On Sunday, we had a belated Halloween party on Steephurst. With lots of volunteers from different year groups, we started setting up at 2pm. Block 4 and 6.1 made a delicious pumpkin soup, while volunteers from all year groups decorated the courtyard with balloons, garlands and stickers. COVID related restrictions meant there were staggered times for students to come and enjoy the festivities. We made a photo booth and poster and there was popcorn, hot dogs, soup, hot chocolate, make-up and temporary tattoos to keep everyone entertained. Despite the restrictions, it was really nice to dress up collectively and share a carefree evening together.
Wednesday saw another round of internal hockey fixtures and the first game of the season ‘under the lights’. Both the Block 5 and 6.1 teams had been particularly impressive in training over the last week or so, but it was the 6.1 team who burst out of the blocks with centre forward Mathilda Douglas looking particularly threatening, putting her team 2-0 up within the opening 10 minutes. A high press from the 6.1s ensured constant attacking pressure and a cool finish from Fleur Donovan, followed by a completion of a first half hat trick from Mathilda, led the 6.1s into the break 4-0 to the good.
The game was in danger of running away from the Block 5s, but a re-group at half time saw a much improved performance and it was the Block 5s who opened the scoring, through the ever dangerous Kamaya Nelson-Clayton. Despite constant attacking pressure from the 6.1s the Block 5 side stood firm with some excellent tackling from Ava Sender Logan and always posing a threat on the counter attack from Zoe Lobbenberg and Kamaya. As the game developed we saw more and more of the increasingly impressive Lally Arengo-Jones and captain, Leela Walton.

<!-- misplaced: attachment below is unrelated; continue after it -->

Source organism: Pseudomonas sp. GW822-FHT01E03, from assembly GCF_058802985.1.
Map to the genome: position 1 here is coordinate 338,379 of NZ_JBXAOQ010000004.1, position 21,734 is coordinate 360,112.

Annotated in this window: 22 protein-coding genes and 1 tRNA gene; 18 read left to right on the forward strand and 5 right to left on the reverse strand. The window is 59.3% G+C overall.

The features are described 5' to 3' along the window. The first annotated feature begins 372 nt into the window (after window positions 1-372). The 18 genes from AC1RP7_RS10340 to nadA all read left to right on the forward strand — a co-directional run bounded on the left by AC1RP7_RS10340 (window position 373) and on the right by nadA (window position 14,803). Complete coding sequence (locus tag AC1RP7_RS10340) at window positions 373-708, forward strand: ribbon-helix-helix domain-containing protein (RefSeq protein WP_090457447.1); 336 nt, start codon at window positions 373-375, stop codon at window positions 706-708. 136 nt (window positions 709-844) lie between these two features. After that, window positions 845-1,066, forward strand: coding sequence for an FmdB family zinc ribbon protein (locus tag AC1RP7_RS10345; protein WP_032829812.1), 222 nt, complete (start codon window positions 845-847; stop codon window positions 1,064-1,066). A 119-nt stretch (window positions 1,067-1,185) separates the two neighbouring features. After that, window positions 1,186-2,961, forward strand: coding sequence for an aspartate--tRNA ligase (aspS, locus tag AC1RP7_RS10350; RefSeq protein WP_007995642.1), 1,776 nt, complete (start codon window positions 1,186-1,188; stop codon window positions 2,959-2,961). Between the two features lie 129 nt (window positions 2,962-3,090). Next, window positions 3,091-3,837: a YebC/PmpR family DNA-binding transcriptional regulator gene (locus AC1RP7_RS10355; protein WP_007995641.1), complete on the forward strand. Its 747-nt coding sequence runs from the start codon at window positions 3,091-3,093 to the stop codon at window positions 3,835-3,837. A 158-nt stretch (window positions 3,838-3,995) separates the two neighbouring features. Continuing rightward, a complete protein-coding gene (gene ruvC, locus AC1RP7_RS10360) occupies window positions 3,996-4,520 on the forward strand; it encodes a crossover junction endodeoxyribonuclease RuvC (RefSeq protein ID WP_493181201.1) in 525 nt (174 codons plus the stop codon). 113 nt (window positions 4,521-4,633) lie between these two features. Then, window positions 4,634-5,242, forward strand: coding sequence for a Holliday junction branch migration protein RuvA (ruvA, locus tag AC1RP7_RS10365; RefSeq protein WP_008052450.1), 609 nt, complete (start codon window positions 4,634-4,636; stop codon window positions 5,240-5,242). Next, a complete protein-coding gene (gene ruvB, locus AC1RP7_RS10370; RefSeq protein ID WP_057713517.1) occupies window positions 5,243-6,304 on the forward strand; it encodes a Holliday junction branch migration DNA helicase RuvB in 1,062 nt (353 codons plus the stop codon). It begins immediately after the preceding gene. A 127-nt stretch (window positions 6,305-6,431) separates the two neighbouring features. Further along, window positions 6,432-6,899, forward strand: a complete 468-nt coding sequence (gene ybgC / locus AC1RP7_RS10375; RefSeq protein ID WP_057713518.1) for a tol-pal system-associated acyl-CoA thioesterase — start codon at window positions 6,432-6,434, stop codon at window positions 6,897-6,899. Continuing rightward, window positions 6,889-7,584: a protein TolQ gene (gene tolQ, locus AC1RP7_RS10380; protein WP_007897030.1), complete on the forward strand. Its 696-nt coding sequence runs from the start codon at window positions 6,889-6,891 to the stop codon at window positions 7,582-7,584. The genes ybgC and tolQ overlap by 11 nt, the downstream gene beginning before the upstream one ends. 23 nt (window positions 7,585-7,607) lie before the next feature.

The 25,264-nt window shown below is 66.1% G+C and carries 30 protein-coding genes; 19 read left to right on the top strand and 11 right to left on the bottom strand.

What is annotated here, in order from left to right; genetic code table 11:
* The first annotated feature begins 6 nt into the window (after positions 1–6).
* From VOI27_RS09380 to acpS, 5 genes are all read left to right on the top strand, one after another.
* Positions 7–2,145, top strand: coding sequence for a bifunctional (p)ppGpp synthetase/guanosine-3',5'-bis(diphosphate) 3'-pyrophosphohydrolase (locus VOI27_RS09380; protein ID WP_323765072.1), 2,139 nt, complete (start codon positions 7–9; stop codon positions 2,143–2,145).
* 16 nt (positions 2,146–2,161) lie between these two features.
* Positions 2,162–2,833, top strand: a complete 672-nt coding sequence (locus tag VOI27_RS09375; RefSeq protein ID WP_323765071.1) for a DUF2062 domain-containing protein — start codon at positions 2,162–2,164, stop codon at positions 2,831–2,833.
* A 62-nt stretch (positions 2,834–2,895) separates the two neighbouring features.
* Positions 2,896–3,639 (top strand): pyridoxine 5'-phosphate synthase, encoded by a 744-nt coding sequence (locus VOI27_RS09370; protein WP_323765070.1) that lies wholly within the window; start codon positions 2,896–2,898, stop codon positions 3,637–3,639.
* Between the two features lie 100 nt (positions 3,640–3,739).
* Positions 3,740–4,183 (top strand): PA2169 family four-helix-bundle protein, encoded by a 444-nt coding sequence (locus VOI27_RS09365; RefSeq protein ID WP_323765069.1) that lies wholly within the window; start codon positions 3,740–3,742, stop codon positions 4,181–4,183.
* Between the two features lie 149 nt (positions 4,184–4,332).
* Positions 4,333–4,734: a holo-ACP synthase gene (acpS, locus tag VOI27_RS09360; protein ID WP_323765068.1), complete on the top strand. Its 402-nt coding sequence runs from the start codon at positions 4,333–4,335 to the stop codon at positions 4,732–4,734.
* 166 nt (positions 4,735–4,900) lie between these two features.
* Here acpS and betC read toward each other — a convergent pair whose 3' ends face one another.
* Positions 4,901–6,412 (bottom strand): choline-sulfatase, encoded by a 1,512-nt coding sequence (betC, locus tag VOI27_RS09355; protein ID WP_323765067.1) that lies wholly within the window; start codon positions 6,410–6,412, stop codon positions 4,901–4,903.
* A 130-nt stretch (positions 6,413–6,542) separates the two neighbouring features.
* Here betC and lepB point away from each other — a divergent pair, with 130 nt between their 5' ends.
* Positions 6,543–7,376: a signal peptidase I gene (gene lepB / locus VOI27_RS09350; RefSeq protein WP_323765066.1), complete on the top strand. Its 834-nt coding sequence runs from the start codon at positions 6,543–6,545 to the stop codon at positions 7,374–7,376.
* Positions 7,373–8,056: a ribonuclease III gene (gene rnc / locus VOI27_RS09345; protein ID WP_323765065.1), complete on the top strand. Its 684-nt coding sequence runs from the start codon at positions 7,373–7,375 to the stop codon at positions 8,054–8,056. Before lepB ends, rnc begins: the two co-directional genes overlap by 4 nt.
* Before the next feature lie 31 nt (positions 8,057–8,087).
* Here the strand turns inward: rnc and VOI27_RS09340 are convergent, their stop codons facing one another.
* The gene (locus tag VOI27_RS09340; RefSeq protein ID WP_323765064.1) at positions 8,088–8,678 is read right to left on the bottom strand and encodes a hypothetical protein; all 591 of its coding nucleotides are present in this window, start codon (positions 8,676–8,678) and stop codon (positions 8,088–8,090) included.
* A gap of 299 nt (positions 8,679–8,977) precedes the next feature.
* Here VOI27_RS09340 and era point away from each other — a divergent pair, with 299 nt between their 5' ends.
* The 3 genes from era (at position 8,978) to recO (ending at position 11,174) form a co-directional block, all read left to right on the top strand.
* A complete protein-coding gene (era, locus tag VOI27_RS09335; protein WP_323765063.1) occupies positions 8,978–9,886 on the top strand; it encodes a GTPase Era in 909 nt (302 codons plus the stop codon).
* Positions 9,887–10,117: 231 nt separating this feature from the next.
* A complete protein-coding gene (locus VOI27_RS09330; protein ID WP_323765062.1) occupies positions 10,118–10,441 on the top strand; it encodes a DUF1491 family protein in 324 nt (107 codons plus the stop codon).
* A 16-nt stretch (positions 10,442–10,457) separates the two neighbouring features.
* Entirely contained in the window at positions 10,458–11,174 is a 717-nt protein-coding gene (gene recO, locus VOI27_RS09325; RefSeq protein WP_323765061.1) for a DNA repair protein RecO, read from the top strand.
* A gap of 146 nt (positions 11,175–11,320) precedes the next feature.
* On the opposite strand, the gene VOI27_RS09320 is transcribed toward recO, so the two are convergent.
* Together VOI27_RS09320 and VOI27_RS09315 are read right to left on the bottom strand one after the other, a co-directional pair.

Despite the improved performance from the Block 5s the 6.1 team deservedly scored again, once again a fantastically calm finish from Fleur.
The Block 5s are in action again next week versus the Block 4s. The 6.1s will have to wait a couple of weeks before they take on the ‘all-star’ team.
Wednesday was the first competitive hockey fixture of the season with the Block 3 side (pictured above) taking on Block 4. Both sides had started to show some good improvement during their training sessions, so this game arrived at a perfect time and the girls did not disappoint.
A competitive game in the best sense of the word saw both teams play with attacking intent and impressive levels of intensity, but ultimately it was the Block 4s’ ability to retain more possession and a better understanding of their team structure that saw them home as deserved winners. However, a re-match is in the pipeline, and with more exposure to the 11-a-side version of the game, it is likely that the Block 3s will pose an increasing level of challenge.
By Abi Wharton, Head of Global Awareness and Inclusion Working Group Lead